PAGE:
Self-diagnosing can have some negative consequences for the person self-diagnosing and for people who have been diagnosed by a clinician.
I covered some of the risk of self-diagnosis above, though there is more to consider. Sometimes, when a person assumes a diagnosis, they lean too far into the diagnosis and start to use the label as a reason for things that they do, think, or feel. This can result in a self-fulfilling prophecy in many different ways. For someone who self-diagnoses ADHD, they may tell people that they cannot do X because they have Y and Z ADHD symptoms. The reasoning can become circular: "I have depression, so I sleep until noon." Over-sleeping is a symptom of depression and one that often needs to be addressed, lest the person lose contact with all valued activities and experience even worse depression. Identifying a condition is not meant to provide an arsenal of excuses for behavior. A diagnosis is best used to inform goals for treatment and intervention, which is something that a clinician can assist with. For example, a core feature of ADHD is inattention, so we would need to work on building skills for concentration and focus. If a person self-diagnoses, there's no clinician there to help work on a treatment plan and frame the work of moving forward, rather than lapsing into the diagnosis itself. Self-diagnosis-- or, more accurately, self-misdiagnosing can be hurtful to people who have the actual diagnosis. If a person misdiagnoses themselves and goes public with their purported condition, people who actually have the condition may wonder why they are functioning so differently (and often with more difficulty) than the person who has misdiagnosed themselves.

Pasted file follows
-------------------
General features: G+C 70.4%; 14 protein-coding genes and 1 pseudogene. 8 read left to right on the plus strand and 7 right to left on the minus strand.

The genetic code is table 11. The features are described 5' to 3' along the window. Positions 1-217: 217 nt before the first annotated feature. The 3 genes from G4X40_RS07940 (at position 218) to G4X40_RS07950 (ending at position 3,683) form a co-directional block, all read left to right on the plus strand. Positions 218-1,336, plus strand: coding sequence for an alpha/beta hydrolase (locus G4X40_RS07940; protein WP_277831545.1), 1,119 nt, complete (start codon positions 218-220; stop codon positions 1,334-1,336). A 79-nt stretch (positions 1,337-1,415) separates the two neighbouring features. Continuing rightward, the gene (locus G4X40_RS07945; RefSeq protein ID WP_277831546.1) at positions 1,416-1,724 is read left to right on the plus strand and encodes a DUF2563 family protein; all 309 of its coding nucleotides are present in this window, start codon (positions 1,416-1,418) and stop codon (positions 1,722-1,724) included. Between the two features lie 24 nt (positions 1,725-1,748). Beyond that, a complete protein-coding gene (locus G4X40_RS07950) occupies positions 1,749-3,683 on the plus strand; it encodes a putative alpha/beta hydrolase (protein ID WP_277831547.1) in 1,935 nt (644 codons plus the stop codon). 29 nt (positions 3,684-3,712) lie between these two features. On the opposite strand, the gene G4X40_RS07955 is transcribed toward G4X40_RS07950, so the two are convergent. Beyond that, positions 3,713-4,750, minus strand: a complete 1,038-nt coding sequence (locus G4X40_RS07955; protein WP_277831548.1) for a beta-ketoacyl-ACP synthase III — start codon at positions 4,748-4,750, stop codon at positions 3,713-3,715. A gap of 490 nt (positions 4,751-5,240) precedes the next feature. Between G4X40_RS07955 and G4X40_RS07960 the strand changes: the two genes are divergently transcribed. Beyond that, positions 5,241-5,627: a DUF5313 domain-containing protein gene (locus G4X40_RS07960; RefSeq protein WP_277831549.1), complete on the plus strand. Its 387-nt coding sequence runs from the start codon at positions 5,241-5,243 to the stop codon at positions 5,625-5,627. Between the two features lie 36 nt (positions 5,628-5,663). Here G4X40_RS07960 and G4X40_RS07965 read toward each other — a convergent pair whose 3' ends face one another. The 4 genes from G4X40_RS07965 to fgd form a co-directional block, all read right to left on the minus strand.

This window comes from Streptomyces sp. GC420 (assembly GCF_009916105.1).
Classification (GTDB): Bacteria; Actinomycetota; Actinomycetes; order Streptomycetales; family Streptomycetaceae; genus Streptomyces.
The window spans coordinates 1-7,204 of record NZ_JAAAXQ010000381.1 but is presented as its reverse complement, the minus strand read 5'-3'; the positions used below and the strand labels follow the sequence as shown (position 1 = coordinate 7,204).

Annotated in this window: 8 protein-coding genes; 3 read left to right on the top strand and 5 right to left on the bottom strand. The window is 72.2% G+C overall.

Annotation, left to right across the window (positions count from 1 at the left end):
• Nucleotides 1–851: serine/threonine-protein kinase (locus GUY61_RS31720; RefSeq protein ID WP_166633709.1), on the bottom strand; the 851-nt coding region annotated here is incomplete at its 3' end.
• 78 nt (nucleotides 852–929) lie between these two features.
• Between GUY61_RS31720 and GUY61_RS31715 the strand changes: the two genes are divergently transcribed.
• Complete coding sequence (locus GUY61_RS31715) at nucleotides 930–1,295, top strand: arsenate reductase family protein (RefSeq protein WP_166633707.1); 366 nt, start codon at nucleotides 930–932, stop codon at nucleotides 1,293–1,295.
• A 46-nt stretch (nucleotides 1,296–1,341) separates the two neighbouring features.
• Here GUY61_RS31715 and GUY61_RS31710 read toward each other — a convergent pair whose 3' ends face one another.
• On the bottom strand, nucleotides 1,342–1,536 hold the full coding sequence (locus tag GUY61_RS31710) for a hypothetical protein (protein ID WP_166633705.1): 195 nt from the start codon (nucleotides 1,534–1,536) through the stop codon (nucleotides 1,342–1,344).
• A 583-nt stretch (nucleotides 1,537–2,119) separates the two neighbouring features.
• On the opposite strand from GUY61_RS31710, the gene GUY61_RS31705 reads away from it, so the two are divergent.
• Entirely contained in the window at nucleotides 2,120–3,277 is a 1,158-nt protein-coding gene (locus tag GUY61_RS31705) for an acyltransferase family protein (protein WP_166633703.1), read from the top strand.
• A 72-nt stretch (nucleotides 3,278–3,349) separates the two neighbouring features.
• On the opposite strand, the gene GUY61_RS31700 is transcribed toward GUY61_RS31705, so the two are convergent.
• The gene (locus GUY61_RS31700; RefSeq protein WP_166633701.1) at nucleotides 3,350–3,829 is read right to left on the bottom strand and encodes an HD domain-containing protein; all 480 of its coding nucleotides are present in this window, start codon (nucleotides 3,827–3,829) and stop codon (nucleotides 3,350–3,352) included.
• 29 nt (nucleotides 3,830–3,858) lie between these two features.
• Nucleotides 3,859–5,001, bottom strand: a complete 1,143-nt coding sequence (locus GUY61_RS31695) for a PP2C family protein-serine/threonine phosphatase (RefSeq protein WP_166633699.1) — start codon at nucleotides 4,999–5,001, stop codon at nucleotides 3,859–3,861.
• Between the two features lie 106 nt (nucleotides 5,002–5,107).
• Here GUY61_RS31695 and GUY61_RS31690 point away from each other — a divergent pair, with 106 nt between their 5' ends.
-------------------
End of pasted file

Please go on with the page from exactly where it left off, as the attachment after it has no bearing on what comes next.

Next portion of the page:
If you think you may have a mental health condition, resist the temptation to self-diagnose and make an appointment with a qualified clinician. Find a mental health provider trained in differential diagnosis or more in-depth diagnostic assessments. Your mental health provider can help to formulate a treatment plan and keep your identity separate from that of the diagnosis.